There's a great sequence in the Reese Witherspoon/Matthew Broderick comedy Election, showing Broderick's teacher character teaching the same thing year after year. His chalkboard diagram is the same year after year. Only his clothes change.
You teach at a school for 24 years and you might think you've seen it all. But you haven't.
I've become somewhat accustomed to the delicate fragility of our school's electrical system. It takes very little in the way of wether to shut our electricity down.
And so it was with our first-of-the-season storm today. We weren't too deep into our first two-hour class when out went the lights. Nothing new? Oh, but this time there was a twist. All the neighboring classrooms had lights. Just not mine. My outlets seemed to work, but my projector would not light.
My mistake: to try to keep teaching. Can you blame me, though? I am a teacher. And the thing about two-hour classes? You better have some variety planned. Some of that variety might include presentations and video clips. No dice when the power is out.
After 20 minutes or so, an announcement came through the PA to the effect that, "The electricity is out. We're on it. Keep teaching. Send a student for a flashlight if your classroom doesn't have one. And don't forget to take roll. If you can't take roll via the online system, do so by hand."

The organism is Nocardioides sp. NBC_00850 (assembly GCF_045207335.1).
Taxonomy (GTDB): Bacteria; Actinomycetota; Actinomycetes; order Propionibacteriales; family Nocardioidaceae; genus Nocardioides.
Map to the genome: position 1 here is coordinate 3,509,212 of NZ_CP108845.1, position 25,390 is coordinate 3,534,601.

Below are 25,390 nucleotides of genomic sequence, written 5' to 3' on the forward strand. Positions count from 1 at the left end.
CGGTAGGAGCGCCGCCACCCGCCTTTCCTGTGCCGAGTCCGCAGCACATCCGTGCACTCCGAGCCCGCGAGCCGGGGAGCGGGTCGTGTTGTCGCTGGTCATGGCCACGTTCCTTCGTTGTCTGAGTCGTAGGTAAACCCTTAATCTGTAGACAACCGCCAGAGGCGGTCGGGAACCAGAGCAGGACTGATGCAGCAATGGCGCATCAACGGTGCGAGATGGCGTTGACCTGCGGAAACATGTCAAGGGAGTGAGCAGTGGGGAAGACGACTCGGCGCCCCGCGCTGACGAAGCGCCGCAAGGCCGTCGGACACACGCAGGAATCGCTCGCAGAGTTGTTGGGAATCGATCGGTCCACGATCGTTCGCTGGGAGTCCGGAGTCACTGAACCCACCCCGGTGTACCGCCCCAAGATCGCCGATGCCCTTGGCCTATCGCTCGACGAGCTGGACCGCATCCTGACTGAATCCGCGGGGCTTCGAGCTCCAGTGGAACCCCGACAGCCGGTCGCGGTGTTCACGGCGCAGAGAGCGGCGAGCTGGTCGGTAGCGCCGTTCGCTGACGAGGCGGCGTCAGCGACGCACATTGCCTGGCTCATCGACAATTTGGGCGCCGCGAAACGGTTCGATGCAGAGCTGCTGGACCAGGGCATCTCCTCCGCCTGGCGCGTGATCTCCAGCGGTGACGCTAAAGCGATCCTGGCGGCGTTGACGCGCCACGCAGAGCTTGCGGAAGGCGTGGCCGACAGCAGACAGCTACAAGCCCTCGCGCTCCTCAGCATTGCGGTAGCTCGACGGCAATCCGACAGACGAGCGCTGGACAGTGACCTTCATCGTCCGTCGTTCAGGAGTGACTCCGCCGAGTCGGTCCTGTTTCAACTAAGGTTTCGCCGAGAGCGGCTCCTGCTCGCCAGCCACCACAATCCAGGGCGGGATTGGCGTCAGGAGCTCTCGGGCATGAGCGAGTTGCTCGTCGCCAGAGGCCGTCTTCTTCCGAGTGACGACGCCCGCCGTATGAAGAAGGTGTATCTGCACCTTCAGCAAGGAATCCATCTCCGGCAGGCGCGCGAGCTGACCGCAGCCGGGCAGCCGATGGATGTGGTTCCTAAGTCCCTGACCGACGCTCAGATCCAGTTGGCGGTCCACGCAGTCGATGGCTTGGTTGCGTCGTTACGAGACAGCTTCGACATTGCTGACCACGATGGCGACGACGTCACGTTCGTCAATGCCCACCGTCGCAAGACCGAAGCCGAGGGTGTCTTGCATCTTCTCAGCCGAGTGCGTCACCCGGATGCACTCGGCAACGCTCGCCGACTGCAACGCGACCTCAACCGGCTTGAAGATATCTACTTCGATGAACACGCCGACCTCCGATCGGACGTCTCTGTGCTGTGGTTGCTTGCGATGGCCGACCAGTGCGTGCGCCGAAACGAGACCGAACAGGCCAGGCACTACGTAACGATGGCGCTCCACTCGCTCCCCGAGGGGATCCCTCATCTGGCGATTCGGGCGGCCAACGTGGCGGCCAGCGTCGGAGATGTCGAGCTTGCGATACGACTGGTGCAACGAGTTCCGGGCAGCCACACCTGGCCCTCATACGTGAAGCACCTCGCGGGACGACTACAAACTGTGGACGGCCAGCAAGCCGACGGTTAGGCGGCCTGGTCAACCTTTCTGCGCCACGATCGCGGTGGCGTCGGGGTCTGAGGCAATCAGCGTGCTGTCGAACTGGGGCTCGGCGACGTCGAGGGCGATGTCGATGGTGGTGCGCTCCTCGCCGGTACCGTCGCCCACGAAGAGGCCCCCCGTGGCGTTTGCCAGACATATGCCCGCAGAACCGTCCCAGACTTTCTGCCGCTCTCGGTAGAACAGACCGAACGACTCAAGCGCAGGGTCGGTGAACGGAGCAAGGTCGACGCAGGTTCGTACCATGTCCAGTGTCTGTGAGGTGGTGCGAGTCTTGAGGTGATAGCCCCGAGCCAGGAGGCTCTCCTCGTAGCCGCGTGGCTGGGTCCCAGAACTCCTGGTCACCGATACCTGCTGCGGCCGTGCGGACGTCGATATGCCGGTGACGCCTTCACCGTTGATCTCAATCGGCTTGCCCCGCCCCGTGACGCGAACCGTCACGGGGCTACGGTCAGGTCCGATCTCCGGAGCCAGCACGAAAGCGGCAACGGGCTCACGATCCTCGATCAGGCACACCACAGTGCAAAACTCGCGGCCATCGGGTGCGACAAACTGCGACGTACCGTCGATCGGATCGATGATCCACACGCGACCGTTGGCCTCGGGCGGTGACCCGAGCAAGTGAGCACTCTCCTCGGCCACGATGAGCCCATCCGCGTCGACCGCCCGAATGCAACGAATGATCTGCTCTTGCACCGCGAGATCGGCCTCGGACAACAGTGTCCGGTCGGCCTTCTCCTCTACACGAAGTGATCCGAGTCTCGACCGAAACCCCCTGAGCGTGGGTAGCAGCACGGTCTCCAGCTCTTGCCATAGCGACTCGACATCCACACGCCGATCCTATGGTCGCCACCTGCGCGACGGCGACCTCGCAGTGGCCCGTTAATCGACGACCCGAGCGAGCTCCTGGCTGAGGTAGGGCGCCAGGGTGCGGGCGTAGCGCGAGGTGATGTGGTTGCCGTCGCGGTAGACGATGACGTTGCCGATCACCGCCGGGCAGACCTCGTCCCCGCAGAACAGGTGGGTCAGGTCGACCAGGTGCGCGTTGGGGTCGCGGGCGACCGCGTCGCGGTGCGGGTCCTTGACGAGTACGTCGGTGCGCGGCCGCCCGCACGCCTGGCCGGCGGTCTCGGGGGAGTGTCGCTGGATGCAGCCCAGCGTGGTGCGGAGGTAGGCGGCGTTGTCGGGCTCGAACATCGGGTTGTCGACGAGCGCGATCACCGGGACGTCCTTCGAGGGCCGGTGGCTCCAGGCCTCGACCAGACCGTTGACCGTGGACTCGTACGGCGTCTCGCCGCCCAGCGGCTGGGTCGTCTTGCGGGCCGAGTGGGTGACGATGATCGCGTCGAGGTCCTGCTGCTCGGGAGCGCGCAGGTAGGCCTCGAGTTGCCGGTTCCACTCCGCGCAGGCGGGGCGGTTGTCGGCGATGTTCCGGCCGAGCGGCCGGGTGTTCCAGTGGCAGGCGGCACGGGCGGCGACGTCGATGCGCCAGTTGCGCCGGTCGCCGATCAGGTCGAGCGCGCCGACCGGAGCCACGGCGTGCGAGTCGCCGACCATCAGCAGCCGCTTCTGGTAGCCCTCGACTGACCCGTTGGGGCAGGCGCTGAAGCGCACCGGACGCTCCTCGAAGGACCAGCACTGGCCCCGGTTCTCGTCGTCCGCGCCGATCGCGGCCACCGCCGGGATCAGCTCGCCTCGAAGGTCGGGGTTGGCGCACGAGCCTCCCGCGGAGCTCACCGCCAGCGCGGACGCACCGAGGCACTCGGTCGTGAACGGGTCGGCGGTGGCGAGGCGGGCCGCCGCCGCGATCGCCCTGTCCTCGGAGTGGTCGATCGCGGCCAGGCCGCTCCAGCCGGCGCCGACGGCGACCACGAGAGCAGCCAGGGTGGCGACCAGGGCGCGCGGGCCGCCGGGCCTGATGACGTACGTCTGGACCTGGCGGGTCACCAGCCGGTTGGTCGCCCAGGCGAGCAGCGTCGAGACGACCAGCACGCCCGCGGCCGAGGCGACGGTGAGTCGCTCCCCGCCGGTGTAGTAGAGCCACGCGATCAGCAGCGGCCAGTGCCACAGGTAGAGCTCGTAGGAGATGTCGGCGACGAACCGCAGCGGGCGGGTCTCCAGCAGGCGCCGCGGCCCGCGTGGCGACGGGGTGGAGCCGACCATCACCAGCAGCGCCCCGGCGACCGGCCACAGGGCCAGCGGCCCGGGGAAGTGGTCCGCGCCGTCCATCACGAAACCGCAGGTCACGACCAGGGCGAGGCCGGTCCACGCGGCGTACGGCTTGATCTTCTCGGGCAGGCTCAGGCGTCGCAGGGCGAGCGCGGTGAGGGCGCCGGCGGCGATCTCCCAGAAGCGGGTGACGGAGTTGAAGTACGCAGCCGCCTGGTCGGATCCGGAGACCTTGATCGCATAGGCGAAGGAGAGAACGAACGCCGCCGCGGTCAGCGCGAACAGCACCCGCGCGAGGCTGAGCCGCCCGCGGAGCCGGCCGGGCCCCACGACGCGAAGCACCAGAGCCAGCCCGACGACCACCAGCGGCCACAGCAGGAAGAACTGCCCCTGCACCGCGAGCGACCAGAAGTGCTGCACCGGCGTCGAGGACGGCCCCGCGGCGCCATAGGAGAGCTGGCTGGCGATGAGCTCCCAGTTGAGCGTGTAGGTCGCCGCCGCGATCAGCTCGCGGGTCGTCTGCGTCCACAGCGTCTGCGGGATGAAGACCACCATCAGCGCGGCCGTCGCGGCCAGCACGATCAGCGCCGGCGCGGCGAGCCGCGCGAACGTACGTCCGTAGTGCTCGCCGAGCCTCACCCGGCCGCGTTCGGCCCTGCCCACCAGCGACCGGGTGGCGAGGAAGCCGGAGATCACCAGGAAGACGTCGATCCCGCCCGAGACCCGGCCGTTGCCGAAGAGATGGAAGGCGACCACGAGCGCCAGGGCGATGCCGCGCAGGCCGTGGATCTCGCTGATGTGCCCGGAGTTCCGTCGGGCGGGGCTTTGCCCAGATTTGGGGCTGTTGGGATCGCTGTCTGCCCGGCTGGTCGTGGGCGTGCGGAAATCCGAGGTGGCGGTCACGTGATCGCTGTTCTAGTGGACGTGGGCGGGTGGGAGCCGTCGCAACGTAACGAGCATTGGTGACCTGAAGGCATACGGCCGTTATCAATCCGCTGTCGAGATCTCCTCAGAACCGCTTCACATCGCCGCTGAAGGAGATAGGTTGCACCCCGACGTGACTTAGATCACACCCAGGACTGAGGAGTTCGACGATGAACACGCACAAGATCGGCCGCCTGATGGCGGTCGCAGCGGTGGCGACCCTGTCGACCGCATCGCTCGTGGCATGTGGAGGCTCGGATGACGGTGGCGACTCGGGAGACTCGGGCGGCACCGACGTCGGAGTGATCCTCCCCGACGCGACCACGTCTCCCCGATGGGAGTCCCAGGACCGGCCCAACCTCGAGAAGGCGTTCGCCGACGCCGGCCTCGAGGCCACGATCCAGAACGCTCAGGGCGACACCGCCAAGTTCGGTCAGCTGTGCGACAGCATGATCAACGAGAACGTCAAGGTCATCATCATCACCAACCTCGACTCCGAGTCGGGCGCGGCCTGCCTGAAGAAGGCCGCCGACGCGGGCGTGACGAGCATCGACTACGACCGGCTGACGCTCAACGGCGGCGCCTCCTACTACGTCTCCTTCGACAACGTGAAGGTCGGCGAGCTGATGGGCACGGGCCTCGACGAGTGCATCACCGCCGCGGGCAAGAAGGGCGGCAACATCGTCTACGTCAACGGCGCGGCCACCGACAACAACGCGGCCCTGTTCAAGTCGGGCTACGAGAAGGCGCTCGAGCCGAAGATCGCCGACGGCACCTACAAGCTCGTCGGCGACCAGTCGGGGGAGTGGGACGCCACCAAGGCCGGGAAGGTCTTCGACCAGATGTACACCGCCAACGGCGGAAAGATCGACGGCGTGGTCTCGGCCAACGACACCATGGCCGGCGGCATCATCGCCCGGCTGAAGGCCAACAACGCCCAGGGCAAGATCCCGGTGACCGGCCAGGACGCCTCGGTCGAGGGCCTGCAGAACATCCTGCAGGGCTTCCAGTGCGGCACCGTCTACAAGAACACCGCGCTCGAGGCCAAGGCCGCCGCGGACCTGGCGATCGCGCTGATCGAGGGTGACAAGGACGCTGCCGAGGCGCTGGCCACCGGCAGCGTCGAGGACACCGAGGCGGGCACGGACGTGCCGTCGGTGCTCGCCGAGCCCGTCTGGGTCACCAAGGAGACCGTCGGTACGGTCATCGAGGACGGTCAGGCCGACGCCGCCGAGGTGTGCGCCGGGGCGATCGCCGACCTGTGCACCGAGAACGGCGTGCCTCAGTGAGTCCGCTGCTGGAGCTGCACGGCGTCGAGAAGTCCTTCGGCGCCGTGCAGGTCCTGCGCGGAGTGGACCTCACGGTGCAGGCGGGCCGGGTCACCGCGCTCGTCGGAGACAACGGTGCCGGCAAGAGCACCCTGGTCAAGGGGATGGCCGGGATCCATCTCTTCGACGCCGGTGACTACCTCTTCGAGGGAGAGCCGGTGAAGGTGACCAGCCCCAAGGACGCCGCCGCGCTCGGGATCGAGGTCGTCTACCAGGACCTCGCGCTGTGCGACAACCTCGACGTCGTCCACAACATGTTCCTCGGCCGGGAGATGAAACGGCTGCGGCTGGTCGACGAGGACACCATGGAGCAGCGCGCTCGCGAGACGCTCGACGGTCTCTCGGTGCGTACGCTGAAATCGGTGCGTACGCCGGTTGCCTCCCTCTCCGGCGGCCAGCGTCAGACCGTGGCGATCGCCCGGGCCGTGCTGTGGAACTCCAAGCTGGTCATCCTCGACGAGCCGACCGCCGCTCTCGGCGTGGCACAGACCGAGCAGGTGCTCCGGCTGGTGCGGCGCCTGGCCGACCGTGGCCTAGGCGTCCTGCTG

After some failed wrangling, I had to abandon Plan A and go to Plan B. But time was wasted. And some of the lessons I planned for the two-hour period went untaught.
The power continued to come on and go out stochastically throughout the rest of the day. It's up. It's down. Up. Down. No, back up. No, back down. Light. Dark. Repeat. If there is a content-based lesson that engages student under such circumstances, I am unaware of it.
When the power came back one time, an announcement was made to the effect that, "Teachers, please take roll; the online system is up."
You would be forgiven if you came away from the day thinking that the most important thing that happens at school is The Taking Of The Roll. The harsh reality is that you are correct. Just as television programs serve as vehicles to deliver commercials, instruction serves as a backdrop to space the intervals at which attendance is taken.
One thing I can always count on during power outages is our classroom set of laptop computers. They work like a charm. In my second two-hour class, we used them for a while. We could have done a full sensor-based computer lab if we needed to (the sensors draw power from the computers).
I remember much worse weather, but no power failures during my schooldays in Michigan. Sacramento in general and Rio in particular are simply very delicate flowers when rain falls and wind blows.
Oh well, tomorrow's another day. Maybe I'll be able to teach.